Gilgamesh as a Character
In essence, The Epic of Gilgamesh is a story about Gilgamesh's search for identity and meaning, and readers of his story—both ancient and modern— have seen in Gilgamesh something of their own experience. These issues of identity and meaning are both personal and intimately related: if I know who I am, I can make better sense of the world in which I live; and if I can make better sense of my world, perhaps I can live a better, more satisfying life. Through its characters, themes, events, and structure, the story itself serves as a lens through which the reader may carefully examine his or her own experience. Although the specific historical, cultural, and social circumstances of the modern world differ vastly from the time of the Epic, Gilgamesh's quest to know himself and his world remains current even today.
We might view Gilgamesh's journey into self-knowledge and the meaning of life as a progression through a series of relationships, specifically his relationship to himself (the individual realm), to others (the social realm), to his kingdom (the political realm), and to the gods (the supernatural realm). Gilgamesh's experiences in each of these realms accumulate throughout the Epic and shape his development as a character.
The Individual Realm: Gilgamesh's Relationship to Himself
Gilgamesh's self-understanding develops gradually throughout the Epic. As the Epic of Gilgamesh opens, the Prologue outlines all of the hero's extraordinary qualities. He is all-knowing, wise, and experienced, he is beautiful, courageous, and powerful; and he is a noble king and expansive builder. As testimony to Gilgamesh's greatness, the narrator points to the great temple Eanna and the walls surrounding Uruk itself. No ''man alive can equal'' Gilgamesh's great ziggurat (or temple). Nearly 5,000 years later, the narrator's verse is still true. The remains of the Uruk's great wall and temple still stand in presentday Warka (the biblical Erech) in the Iraqi desert as the confirmation of Gilgamesh's political ambition and devotion to Anu and Ishtar.
Gilgamesh: An Arrogant King
The Epic which follows the Prologue recounts Gilgamesh's heroic deeds, but the hero we find at first does not measure up to these lofty goals. The most significant detail the Prologue gives us is that Gilgamesh is semi-divine: "Two thirds they [the gods] made him god and one third man" (1. 61). Rather than giving Gilgamesh a higher sense of purpose or calling as a king, his partial divinity seems to have unsettled him and given him the hallmark quality of an epic hero: pride, or hubris. Thus, the reader is faced with a contradiction at the very outset of the Epic of Gilgamesh: in contrast to the glowing testimony of the Prologue, the young ruler of Uruk is arrogant, cruel, and heedless of the consequences of his actions. The reader is left with the tantalizing problem that motivates the rest of the action: What happens to transform this cruel young ruler into a wise and celebrated king?.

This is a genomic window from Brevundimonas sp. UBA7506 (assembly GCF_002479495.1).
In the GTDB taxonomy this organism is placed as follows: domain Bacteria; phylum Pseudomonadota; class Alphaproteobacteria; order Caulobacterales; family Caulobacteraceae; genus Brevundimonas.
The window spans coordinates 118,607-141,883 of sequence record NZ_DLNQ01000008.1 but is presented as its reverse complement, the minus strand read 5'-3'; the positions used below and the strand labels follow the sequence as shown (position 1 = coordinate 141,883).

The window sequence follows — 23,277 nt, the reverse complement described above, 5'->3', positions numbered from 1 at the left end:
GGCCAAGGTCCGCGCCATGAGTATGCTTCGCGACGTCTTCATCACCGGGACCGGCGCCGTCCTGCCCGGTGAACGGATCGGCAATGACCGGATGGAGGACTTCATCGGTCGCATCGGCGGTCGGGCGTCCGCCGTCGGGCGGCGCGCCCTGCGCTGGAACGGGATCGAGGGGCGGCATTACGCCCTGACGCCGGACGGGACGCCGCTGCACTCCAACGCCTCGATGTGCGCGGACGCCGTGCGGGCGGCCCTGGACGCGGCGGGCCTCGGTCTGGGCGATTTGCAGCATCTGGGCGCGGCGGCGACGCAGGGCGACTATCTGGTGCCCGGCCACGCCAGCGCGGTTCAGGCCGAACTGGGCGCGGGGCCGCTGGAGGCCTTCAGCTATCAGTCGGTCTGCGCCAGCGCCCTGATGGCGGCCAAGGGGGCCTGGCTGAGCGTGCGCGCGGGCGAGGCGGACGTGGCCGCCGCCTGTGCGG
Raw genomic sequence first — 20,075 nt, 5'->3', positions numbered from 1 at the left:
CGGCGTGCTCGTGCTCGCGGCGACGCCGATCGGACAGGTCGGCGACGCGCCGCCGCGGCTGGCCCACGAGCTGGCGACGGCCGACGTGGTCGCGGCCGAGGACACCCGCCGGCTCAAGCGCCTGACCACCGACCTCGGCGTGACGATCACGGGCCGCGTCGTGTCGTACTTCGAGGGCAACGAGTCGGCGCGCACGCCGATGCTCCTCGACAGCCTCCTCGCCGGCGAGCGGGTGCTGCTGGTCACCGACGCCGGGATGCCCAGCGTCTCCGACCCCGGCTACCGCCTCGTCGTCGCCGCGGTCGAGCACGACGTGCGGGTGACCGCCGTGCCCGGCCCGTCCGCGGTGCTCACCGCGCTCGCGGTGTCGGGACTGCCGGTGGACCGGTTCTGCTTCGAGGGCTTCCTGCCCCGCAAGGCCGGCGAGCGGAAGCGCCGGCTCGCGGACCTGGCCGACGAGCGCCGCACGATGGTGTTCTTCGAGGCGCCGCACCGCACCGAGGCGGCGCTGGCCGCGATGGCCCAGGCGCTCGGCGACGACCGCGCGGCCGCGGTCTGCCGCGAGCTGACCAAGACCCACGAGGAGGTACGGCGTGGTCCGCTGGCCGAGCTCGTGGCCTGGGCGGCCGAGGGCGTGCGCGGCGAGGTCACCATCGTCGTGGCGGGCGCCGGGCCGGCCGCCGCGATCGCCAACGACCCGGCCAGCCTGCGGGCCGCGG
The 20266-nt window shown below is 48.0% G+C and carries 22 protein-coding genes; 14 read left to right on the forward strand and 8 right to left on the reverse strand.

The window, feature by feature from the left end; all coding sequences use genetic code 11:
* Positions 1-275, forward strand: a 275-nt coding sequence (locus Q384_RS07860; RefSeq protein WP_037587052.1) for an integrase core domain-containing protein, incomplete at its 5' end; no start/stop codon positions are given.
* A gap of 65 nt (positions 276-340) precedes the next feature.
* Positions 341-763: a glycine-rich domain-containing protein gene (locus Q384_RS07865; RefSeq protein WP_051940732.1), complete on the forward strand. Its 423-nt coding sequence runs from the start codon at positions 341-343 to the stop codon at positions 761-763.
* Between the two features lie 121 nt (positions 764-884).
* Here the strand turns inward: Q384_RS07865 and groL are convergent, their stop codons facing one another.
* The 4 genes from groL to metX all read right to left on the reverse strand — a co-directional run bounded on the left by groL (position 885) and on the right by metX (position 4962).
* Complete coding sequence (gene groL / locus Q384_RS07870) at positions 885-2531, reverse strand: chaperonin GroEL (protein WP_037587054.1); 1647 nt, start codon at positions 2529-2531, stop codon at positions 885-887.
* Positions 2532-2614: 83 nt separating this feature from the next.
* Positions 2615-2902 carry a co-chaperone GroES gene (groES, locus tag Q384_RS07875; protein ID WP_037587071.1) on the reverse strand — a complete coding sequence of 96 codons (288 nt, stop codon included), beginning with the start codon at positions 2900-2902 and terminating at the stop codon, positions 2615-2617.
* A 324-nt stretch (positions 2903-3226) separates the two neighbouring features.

Gilgamesh: An Abusive Ruler
The opening moments of the Epic make clear that Gilgamesh's self-understanding affects his relationships to others; that is, his pride in his semi-divine status elevates him above everyone else, convinces him that he needs no one else, and leads him to think only of himself and his selfish needs. Because he is so full of hubris and his abuses are so great, Gilgamesh even destroys the social and familial bonds of his subjects, isolating themselves from one another: "No son is left with his father,... His lust leaves no virgin to her lover, neither the warrior's daughter nor the wife of the noble'' (1. 62). Gilgamesh is not ''a shepherd to his people'' (1. 62), as he should be. Sheep were an important commodity in the ancient world, and the shepherd occupied an important place in the society, for the shepherd not only cared for the sheep, he or she kept the sheep together in a flock, kept headstrong sheep from going astray, and protected them for dangerous predators. In short, the...
(The entire section is 9,016 words.)